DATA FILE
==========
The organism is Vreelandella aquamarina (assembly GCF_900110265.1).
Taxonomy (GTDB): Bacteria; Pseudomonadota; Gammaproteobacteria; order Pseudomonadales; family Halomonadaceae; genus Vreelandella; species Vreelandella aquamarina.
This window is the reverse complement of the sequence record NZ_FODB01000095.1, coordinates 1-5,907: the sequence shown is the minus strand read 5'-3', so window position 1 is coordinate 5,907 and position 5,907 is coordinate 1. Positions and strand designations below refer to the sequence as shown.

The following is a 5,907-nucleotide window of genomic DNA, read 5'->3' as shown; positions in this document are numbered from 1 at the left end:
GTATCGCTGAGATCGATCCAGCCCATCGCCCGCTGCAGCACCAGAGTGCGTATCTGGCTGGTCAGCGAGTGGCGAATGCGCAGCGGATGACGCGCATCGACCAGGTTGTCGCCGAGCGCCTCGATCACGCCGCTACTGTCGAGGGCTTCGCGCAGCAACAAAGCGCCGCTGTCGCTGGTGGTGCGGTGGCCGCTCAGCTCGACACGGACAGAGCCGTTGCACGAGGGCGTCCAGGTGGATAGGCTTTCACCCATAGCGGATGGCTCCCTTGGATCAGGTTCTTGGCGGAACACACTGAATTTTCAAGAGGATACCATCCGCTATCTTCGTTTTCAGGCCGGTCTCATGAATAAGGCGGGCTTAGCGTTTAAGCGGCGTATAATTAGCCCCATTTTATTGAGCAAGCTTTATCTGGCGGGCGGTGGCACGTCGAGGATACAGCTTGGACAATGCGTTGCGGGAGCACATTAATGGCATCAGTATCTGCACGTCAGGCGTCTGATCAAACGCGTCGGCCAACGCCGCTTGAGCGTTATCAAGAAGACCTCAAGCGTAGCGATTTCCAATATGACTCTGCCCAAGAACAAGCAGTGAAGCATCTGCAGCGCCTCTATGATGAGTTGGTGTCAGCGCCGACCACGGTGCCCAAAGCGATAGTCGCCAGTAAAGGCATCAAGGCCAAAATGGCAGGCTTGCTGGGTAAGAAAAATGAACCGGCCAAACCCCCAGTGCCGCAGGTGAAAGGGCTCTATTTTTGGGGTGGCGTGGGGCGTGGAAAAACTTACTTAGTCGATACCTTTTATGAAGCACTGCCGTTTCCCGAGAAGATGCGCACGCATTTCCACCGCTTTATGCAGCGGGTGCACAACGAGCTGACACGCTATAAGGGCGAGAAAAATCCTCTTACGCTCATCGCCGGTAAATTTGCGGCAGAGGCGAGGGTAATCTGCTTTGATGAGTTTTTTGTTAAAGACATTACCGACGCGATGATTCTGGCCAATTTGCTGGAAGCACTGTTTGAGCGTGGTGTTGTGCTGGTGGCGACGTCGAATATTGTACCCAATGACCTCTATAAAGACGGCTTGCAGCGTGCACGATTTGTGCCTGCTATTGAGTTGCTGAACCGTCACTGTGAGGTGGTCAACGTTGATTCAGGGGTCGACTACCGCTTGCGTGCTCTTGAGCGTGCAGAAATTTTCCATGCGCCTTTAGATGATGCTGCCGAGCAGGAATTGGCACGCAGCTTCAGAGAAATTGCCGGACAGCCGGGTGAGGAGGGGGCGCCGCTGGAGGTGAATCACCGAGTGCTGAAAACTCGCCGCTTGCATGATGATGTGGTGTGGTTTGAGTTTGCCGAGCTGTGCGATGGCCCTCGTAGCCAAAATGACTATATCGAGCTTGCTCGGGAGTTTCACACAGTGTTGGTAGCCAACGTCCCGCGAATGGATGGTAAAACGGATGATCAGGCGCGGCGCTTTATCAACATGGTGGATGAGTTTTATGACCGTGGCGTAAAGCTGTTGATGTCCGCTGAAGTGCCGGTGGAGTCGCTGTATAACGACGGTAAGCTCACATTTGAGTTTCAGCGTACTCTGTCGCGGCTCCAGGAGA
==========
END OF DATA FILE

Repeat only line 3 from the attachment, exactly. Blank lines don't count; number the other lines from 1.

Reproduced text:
This window is the reverse complement of the sequence record NZ_FODB01000095.1, coordinates 1-5,907: the sequence shown is the minus strand read 5'-3', so window position 1 is coordinate 5,907 and position 5,907 is coordinate 1. Positions and strand designations below refer to the sequence as shown.